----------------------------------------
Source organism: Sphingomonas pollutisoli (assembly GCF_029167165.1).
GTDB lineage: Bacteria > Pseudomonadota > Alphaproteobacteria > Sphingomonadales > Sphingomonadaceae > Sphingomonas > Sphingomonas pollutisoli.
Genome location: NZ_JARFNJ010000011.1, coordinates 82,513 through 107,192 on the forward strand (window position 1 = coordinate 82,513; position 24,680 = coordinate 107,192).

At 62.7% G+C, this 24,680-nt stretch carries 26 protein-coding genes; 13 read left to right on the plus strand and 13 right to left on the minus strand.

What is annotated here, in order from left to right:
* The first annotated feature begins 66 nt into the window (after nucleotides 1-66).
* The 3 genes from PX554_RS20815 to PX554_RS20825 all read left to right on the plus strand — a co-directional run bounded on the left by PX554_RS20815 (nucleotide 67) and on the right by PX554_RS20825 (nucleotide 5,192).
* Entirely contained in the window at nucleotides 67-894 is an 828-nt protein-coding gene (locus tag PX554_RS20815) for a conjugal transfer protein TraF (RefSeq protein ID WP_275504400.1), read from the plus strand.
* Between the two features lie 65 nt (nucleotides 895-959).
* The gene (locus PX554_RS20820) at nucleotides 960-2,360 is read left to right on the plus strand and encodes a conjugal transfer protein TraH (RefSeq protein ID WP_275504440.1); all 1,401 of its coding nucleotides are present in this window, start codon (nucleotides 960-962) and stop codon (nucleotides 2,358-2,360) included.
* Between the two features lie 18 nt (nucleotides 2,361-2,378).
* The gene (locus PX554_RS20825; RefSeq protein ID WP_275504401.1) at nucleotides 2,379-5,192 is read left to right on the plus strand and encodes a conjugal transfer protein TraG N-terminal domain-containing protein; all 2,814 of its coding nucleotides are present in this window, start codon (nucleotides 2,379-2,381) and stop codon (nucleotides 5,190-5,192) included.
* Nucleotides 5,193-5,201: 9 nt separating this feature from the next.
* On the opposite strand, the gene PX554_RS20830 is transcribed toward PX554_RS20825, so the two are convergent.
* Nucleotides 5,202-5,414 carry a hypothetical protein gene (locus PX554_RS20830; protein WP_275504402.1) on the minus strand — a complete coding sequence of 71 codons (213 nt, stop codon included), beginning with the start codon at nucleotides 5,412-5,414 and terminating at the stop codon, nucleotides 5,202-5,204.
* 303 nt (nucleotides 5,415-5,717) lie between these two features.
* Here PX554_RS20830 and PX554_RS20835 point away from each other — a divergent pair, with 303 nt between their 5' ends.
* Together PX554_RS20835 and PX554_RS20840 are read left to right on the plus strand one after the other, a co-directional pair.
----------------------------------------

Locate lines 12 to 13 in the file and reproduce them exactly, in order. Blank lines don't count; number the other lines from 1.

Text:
* The gene (locus PX554_RS20825; RefSeq protein ID WP_275504401.1) at nucleotides 2,379-5,192 is read left to right on the plus strand and encodes a conjugal transfer protein TraG N-terminal domain-containing protein; all 2,814 of its coding nucleotides are present in this window, start codon (nucleotides 2,379-2,381) and stop codon (nucleotides 5,190-5,192) included.
* Nucleotides 5,193-5,201: 9 nt separating this feature from the next.